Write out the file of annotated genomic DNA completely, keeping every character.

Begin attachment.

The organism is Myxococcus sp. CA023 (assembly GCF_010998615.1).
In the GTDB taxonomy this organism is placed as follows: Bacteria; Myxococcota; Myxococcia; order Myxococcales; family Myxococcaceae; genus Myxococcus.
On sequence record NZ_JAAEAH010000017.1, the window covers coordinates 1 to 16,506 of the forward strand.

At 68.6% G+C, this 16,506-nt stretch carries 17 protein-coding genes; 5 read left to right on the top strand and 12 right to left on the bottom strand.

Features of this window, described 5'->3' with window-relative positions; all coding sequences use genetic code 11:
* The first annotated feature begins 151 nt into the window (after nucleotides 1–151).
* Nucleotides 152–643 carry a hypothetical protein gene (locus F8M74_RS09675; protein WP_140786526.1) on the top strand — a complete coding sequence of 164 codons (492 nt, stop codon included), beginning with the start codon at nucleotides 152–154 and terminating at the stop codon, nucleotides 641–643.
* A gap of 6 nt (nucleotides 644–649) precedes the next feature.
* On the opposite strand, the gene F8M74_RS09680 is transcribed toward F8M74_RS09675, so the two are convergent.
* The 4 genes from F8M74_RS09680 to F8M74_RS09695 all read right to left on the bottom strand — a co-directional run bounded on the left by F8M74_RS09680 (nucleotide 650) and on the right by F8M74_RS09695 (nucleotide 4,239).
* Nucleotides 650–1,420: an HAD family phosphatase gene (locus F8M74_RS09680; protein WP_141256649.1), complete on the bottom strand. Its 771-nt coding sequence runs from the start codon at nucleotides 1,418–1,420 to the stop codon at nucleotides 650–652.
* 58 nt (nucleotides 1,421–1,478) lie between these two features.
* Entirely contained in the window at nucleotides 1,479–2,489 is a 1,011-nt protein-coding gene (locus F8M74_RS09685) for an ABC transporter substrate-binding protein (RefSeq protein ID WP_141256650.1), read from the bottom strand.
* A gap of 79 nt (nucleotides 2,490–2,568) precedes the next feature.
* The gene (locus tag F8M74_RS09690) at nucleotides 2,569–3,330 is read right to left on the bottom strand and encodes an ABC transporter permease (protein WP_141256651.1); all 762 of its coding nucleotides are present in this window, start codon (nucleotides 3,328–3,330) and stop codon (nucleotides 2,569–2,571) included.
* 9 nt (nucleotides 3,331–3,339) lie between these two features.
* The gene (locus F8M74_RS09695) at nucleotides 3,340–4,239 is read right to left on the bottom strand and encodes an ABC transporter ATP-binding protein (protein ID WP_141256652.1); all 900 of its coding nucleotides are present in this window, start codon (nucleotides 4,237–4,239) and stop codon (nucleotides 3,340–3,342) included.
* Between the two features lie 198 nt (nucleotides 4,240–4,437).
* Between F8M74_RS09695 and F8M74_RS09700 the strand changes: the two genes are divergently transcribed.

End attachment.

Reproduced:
The organism is Myxococcus sp. CA023 (assembly GCF_010998615.1).
In the GTDB taxonomy this organism is placed as follows: Bacteria; Myxococcota; Myxococcia; order Myxococcales; family Myxococcaceae; genus Myxococcus.
On sequence record NZ_JAAEAH010000017.1, the window covers coordinates 1 to 16,506 of the forward strand.

At 68.6% G+C, this 16,506-nt stretch carries 17 protein-coding genes; 5 read left to right on the top strand and 12 right to left on the bottom strand.

Features of this window, described 5'->3' with window-relative positions; all coding sequences use genetic code 11:
* The first annotated feature begins 151 nt into the window (after nucleotides 1–151).
* Nucleotides 152–643 carry a hypothetical protein gene (locus F8M74_RS09675; protein WP_140786526.1) on the top strand — a complete coding sequence of 164 codons (492 nt, stop codon included), beginning with the start codon at nucleotides 152–154 and terminating at the stop codon, nucleotides 641–643.
* A gap of 6 nt (nucleotides 644–649) precedes the next feature.
* On the opposite strand, the gene F8M74_RS09680 is transcribed toward F8M74_RS09675, so the two are convergent.
* The 4 genes from F8M74_RS09680 to F8M74_RS09695 all read right to left on the bottom strand — a co-directional run bounded on the left by F8M74_RS09680 (nucleotide 650) and on the right by F8M74_RS09695 (nucleotide 4,239).
* Nucleotides 650–1,420: an HAD family phosphatase gene (locus F8M74_RS09680; protein WP_141256649.1), complete on the bottom strand. Its 771-nt coding sequence runs from the start codon at nucleotides 1,418–1,420 to the stop codon at nucleotides 650–652.
* 58 nt (nucleotides 1,421–1,478) lie between these two features.
* Entirely contained in the window at nucleotides 1,479–2,489 is a 1,011-nt protein-coding gene (locus F8M74_RS09685) for an ABC transporter substrate-binding protein (RefSeq protein ID WP_141256650.1), read from the bottom strand.
* A gap of 79 nt (nucleotides 2,490–2,568) precedes the next feature.
* The gene (locus tag F8M74_RS09690) at nucleotides 2,569–3,330 is read right to left on the bottom strand and encodes an ABC transporter permease (protein WP_141256651.1); all 762 of its coding nucleotides are present in this window, start codon (nucleotides 3,328–3,330) and stop codon (nucleotides 2,569–2,571) included.
* 9 nt (nucleotides 3,331–3,339) lie between these two features.
* The gene (locus F8M74_RS09695) at nucleotides 3,340–4,239 is read right to left on the bottom strand and encodes an ABC transporter ATP-binding protein (protein ID WP_141256652.1); all 900 of its coding nucleotides are present in this window, start codon (nucleotides 4,237–4,239) and stop codon (nucleotides 3,340–3,342) included.
* Between the two features lie 198 nt (nucleotides 4,240–4,437).
* Between F8M74_RS09695 and F8M74_RS09700 the strand changes: the two genes are divergently transcribed.